Career Advice

What’s the Best Advice You’ve Received?

17 September 2021 By Aileen Mack
Yacht underway at sunset

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Associate Editor Aileen Mack joined Dockwalk in July 2018. She is a graduate of the University of Florida with a bachelor’s degree in journalism. If she’s not at a concert or coffee shop, she is lost in a book, movie or a YouTube rabbit hole. Email Aileen at

Although reading and doing your research can be incredibly important before making the decision to join the industry, advice from current or even former crew (whether with a few years or decades of experience) is an invaluable asset to ensure you have a more complete picture of it. Dockwalk Editor Lauren has been interviewing crewmembers live on our Instagram @dockwalk about their yachting experiences and the best piece of advice they’ve been given. Here’s what they shared:

“The first bit of advice I got was pack light when coming to a boat. My first season, the captain and purser on the yacht were like, ‘We are going to ban you from shopping’ because I got my first salary and all I did was go out there and shop for like ten new wardrobes. And I hadn’t packed light to start so I had nowhere to store all my clothes… And save some of your money. I would say if I could go back into those nine years, I would have been more vigilant about my spending and saving more.”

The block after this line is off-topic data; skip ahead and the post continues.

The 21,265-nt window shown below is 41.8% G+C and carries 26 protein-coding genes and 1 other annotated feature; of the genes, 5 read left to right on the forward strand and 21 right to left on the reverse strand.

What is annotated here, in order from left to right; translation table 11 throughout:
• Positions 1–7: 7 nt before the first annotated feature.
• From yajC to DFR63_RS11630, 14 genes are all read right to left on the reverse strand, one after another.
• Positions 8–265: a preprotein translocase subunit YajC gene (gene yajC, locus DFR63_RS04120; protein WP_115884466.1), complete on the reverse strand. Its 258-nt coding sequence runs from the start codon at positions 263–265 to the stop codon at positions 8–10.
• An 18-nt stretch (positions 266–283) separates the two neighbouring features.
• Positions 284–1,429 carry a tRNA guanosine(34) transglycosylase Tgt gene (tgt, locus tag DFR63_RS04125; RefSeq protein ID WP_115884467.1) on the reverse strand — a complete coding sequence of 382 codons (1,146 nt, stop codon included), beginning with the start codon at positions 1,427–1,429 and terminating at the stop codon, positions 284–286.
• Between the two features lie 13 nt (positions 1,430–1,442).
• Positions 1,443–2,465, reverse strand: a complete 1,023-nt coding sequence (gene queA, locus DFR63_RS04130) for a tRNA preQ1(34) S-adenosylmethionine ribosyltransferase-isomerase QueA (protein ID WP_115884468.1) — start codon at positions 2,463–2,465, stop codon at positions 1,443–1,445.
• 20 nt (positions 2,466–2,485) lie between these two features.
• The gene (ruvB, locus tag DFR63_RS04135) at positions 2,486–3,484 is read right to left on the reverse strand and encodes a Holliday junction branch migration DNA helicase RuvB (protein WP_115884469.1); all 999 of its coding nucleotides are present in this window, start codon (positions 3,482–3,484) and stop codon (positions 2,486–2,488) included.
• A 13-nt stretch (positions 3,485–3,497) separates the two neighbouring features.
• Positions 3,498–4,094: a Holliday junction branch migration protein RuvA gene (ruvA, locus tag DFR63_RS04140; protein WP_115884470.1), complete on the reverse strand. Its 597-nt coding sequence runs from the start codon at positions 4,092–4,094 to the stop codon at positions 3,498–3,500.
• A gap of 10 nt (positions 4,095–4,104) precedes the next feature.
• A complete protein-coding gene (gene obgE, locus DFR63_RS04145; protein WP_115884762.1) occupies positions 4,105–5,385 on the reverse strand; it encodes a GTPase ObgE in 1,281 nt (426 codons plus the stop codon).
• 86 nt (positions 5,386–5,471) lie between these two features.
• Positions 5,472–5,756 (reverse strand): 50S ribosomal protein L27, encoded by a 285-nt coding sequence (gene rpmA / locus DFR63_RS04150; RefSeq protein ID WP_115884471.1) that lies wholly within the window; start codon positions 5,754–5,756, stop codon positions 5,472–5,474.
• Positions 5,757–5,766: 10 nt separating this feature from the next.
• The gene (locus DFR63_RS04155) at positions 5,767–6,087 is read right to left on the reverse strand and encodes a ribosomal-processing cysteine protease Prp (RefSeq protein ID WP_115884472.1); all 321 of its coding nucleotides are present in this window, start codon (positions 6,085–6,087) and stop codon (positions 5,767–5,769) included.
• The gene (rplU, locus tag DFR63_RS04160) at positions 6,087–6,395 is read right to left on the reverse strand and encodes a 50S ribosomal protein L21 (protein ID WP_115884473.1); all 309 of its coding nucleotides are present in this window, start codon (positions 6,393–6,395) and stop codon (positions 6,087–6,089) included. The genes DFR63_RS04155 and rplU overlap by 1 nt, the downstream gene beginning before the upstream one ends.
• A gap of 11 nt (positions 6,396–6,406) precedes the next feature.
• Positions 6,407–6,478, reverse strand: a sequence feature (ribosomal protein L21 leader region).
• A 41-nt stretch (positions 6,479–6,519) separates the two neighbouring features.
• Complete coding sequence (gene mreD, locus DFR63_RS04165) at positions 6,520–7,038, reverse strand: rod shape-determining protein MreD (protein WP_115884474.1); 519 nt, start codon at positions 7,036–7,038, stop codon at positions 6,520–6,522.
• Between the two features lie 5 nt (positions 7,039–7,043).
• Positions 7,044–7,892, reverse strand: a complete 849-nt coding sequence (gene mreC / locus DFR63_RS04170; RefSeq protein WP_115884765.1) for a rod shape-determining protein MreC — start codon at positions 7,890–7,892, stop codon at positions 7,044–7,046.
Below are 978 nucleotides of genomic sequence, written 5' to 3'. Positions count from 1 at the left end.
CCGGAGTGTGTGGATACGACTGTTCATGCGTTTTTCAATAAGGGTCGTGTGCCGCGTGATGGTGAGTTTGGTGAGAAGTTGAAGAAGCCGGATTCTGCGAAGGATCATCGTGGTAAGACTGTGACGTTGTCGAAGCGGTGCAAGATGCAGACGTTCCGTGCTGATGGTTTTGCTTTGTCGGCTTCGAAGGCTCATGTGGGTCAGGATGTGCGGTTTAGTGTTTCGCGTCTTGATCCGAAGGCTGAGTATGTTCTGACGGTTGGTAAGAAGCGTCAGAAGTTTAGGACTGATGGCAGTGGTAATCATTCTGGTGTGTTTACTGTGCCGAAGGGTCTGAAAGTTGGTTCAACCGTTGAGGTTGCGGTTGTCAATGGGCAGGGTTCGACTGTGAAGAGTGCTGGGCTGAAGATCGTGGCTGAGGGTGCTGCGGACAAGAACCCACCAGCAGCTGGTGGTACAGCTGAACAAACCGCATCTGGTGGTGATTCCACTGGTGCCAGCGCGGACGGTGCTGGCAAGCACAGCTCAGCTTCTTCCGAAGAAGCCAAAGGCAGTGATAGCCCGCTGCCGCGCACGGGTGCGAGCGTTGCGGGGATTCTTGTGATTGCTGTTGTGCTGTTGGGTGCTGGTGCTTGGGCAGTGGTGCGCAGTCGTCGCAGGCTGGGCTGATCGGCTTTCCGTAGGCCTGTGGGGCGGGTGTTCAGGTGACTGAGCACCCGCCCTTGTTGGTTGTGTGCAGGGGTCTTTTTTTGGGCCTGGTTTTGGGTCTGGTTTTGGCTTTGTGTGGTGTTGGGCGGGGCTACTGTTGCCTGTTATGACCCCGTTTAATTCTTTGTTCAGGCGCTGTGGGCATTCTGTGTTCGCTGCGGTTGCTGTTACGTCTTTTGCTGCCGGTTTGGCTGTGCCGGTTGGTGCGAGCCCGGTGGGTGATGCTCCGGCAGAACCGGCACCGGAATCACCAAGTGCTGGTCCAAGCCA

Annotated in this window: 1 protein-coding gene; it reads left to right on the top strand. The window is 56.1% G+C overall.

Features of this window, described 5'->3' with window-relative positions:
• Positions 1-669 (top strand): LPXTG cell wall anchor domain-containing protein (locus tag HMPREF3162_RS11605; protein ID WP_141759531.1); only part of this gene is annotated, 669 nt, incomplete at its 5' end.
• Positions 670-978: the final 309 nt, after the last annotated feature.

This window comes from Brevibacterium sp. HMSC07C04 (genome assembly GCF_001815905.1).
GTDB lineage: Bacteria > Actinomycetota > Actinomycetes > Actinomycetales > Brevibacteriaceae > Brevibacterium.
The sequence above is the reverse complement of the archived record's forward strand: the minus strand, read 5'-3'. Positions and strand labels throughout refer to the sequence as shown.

Chief Stewardess Bugsy Drake

“Know and explore what your personal boundaries are because like any work environment — yachting’s a little bit different and quite intense — without knowing what your personal boundaries are, it’s a lot harder to figure out when you’re being pushed. Learn what you will and will not accept, what you will or will not sacrifice. That will serve you a lot.”

Chief Officer Jenny Matthews

“Someone told me, ‘Listen, we’re all replaceable. Doesn’t matter who you are or what you do. We are all replaceable so remember that.’ And that stuck with me because it’s true. And one more thing that really worked for me is who I worked for on Gallant Lady…he was introducing me to somebody, and he said ‘This is Pete Bronkie, an associate that works with me.’ — Not for me; with me. I’ve never let that go and [whenever] I introduce somebody that works with me, they always work with me. We work together. That’s probably the biggest one right there.”

Capt. Pete Bronkie

“I remember someone telling me that the industry would be really hard if I wasn’t able to let go of control. The time I woke up would be dictated, what jobs I did that day would be dictated, my life would be dictated by other people and if I struggled against that, then I was going to struggle in the industry. So I remember that being really helpful early on.” 

Chef Emma Ross

This article originally ran in the August 2021 issue of Dockwalk.

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